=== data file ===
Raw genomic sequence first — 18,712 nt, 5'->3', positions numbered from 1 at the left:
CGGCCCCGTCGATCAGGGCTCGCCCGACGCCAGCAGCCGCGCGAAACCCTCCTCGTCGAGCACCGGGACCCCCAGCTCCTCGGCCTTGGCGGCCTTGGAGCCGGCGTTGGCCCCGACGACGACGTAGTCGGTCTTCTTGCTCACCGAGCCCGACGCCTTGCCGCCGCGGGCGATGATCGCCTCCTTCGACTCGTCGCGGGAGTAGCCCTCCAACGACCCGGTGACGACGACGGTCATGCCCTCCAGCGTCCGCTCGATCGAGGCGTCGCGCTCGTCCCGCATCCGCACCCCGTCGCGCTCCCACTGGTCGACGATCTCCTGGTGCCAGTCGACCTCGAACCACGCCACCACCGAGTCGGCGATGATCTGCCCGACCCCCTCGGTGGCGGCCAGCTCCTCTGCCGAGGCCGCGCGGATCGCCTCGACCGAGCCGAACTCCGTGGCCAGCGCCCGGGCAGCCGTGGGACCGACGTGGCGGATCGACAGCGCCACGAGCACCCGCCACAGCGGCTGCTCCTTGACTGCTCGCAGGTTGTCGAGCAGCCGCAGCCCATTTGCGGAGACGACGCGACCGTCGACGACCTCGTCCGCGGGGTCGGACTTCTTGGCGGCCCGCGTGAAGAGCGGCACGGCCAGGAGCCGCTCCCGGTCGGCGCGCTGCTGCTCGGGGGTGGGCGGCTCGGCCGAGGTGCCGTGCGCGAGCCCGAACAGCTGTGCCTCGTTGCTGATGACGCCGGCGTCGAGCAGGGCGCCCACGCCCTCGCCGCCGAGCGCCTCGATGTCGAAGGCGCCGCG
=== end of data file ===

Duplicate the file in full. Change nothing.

Raw genomic sequence first — 18,712 nt, 5'->3', positions numbered from 1 at the left:
CGGCCCCGTCGATCAGGGCTCGCCCGACGCCAGCAGCCGCGCGAAACCCTCCTCGTCGAGCACCGGGACCCCCAGCTCCTCGGCCTTGGCGGCCTTGGAGCCGGCGTTGGCCCCGACGACGACGTAGTCGGTCTTCTTGCTCACCGAGCCCGACGCCTTGCCGCCGCGGGCGATGATCGCCTCCTTCGACTCGTCGCGGGAGTAGCCCTCCAACGACCCGGTGACGACGACGGTCATGCCCTCCAGCGTCCGCTCGATCGAGGCGTCGCGCTCGTCCCGCATCCGCACCCCGTCGCGCTCCCACTGGTCGACGATCTCCTGGTGCCAGTCGACCTCGAACCACGCCACCACCGAGTCGGCGATGATCTGCCCGACCCCCTCGGTGGCGGCCAGCTCCTCTGCCGAGGCCGCGCGGATCGCCTCGACCGAGCCGAACTCCGTGGCCAGCGCCCGGGCAGCCGTGGGACCGACGTGGCGGATCGACAGCGCCACGAGCACCCGCCACAGCGGCTGCTCCTTGACTGCTCGCAGGTTGTCGAGCAGCCGCAGCCCATTTGCGGAGACGACGCGACCGTCGACGACCTCGTCCGCGGGGTCGGACTTCTTGGCGGCCCGCGTGAAGAGCGGCACGGCCAGGAGCCGCTCCCGGTCGGCGCGCTGCTGCTCGGGGGTGGGCGGCTCGGCCGAGGTGCCGTGCGCGAGCCCGAACAGCTGTGCCTCGTTGCTGATGACGCCGGCGTCGAGCAGGGCGCCCACGCCCTCGCCGCCGAGCGCCTCGATGTCGAAGGCGCCGCG